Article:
Since the release of his first ever production ‘Charger’ which was released via Matchbox Recordings, things have only been on the rising for one of Britain’s fastest growing artists, Bradley James. ‘Charger’ led to Bradley getting noticed by Treatment, which put himself in the spotlight within his first year in business by getting on BBC Introducing’s radar. Since then Bradley has built up quite a record collection for himself, with stellar productions such as ‘Visionary EP’, ‘Groseille Remix’, ‘Caiman’, ‘Amnesia / Taipan’, ‘Lynch’, ‘Infinity’, ‘Breakthrough’, ‘Fire’, ‘Akula’ and his most recent hit ‘Tommy Gun’ receiving support from the industry’s top DJs.
Taking time out of his hectic studio time, Bradley spoke to us to about his favourite studio weapons.
Hey Brad, we’d like to know more about your weapons of choice in the studio.
I really like an EQ to have an analyzer, but my favourite EQ doesn’t. The ReQ131 31 Band EQ by Lab One Recordings is my favourite EQ because it does exactly what I want it to do and I love being able to have such control of a wide range of frequencies. Also, the standard EQ in Reason 8 is great too – the MClass effects are a brilliant advantage of using Reason.
I’ve just started using Logic Pro X and really like the compressor that comes with it – has some great features and does the job well. I also like how simple it is to set up a sidechain with any other channel.
Favourite FX Tool:
At the minute, I’m actually loving a FX tool that’s been round for a long time – the Scream 4 Distortion unit. The ‘digital’ damage parameter gives the sound a real throaty sound to it. In Logic Pro, I’m really enjoying playing around with all of the effects that NI Massive has to offer – they’re perfect for creating the huge sounds that the synth is capable of.
I don’t work much with samples other than drum one-shots, but my go-to sampler in Reason is always the NN-XT Advanced Sampler because of its simplicity. It’s great for if you want to quickly load up a sample and make some minor adjustments too it.
At the minute, I haven’t found a reverb unit that I love and that I go-to 100% of the time, but the Space Designer in Logic Pro can make some interesting sounds, as well as the standard RV7000 Reverb in Reason. The RV-7 Digital Reverb in Reason has a brilliant Gated algorithm that adds space to any sound.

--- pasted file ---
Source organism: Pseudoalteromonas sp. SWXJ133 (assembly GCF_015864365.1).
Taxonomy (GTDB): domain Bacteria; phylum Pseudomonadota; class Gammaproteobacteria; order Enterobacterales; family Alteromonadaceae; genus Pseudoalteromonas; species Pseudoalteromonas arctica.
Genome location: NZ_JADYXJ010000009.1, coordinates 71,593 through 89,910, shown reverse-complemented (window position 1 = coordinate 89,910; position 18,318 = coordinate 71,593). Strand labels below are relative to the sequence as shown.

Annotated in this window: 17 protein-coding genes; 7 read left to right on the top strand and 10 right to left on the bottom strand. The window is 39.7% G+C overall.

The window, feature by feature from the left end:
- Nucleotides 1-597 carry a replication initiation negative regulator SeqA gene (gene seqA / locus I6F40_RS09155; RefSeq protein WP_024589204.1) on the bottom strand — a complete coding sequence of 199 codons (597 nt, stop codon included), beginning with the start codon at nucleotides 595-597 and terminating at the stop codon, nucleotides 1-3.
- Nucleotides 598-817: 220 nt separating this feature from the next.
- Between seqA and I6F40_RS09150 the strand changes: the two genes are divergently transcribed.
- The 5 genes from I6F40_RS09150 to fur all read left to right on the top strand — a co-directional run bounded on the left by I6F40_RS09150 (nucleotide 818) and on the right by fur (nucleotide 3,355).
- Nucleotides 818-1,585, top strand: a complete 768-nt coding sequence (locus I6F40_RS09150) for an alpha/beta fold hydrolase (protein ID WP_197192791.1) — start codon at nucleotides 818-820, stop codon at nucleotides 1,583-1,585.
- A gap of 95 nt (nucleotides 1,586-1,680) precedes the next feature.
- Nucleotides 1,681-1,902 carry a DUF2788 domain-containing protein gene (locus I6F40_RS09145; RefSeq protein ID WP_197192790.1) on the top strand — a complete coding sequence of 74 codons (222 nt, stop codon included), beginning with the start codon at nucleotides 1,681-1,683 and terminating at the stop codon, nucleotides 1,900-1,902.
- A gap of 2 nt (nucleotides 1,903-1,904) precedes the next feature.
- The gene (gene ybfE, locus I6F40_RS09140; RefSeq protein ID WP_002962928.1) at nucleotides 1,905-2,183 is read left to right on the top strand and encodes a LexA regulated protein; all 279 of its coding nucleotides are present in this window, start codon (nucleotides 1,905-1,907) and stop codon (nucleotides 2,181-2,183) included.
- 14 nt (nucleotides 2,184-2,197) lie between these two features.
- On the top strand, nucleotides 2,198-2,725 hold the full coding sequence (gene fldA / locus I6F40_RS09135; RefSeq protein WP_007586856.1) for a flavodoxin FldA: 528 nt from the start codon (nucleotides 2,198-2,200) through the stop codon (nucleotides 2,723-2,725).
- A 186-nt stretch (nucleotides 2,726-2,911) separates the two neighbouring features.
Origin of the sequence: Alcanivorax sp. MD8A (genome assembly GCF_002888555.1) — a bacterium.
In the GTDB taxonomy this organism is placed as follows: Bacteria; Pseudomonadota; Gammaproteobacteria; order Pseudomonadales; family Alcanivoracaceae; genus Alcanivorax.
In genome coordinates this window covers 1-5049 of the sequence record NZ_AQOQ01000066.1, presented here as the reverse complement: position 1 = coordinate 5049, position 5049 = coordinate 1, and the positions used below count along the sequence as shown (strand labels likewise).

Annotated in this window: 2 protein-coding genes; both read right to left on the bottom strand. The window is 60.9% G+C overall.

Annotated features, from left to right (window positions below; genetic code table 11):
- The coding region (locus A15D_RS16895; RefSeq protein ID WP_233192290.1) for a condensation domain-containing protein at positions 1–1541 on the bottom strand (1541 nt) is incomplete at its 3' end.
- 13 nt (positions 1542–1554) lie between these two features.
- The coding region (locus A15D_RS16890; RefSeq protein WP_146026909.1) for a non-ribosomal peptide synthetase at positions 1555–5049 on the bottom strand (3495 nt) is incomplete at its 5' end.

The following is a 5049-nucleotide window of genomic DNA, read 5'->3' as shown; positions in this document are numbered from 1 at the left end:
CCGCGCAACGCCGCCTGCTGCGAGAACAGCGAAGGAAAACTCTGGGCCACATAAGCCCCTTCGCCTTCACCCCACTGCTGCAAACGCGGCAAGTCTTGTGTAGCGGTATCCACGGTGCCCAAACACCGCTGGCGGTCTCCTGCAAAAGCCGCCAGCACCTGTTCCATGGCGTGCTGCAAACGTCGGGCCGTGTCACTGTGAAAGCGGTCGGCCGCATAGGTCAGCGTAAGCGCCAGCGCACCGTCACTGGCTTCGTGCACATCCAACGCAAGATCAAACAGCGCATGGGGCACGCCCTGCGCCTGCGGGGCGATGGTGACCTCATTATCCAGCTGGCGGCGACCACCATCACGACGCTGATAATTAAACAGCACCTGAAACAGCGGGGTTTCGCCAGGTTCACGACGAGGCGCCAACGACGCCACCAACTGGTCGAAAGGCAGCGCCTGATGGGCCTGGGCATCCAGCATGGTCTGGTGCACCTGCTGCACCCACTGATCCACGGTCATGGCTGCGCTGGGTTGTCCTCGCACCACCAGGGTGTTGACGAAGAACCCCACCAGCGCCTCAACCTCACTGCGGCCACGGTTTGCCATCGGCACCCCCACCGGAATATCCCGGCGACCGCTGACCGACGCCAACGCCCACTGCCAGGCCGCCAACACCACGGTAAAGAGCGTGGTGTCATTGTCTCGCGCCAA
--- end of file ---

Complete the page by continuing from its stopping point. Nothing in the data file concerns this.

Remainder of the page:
One of the newer effects to be added to the Reason rack is ‘The Echo’ and I fell in love with it the first time I used it. Again, the simplicity is a huge advantage, but the triggered and roll settings allow for some great sounds which I commonly use on arp sounds to make them less repetitive.
My favourite DAW is Reason 8 because I love the layout of it – having a ‘rack’ really helps because everything is just there and ready. However, I’m in the process of switching to Logic Pro X because it supports third party VST’s like Massive and Serum, which are too good to avoid! I guess liking what I have isn’t a good enough reason not to want something better.
Favourite Mastering Suit:
I’m a completely novice when it comes to mastering, so I stick to the presets in Reasons mastering section and then make small changes to suit my preferences. Once I’m done with a track, it’s off to someone who knows what they’re doing with mastering.
Favourite Bass Synth:
At the minute, I can’t get enough of Massive – the sounds that you can create in that VST are incredible. Also, I’ve recently started to experiment with my first hardware synth – my Moog Sub Phatty. It has a great feel to all of the sounds that it creates and the ability to manually adjust all of the parameters without the use of a mouse and keyboard is great.
The snares available in the Sample Tools by Cr2 are great. They offer a variety of snares, from impact snares to short, soft hits. I love layering snares to create a huge build, so having a variety of snare sounds is very important.
I actually often use ride cymbals as hi-hats. I’ll load a ride sample into a sampler and bring down the decay and sustain until I get a short hi-hat sound, but then I have the ability to increase the decay and sustain to create a longer sound which can often add to the progression of the track.
My favourite sample is a drop impact effect sample that I found in a sample pack that I bought a long time ago. I use it in the majority of my tracks now and make adjustments every time I load it in, such as EQ changes, subtle distortion, and filtering.
I like a contrast; a great bassline at 80HZ or so, but then the high end needs to be full. A perfect example of this is the work of Mord Fustang – I love the balance between bass and high end that he creates.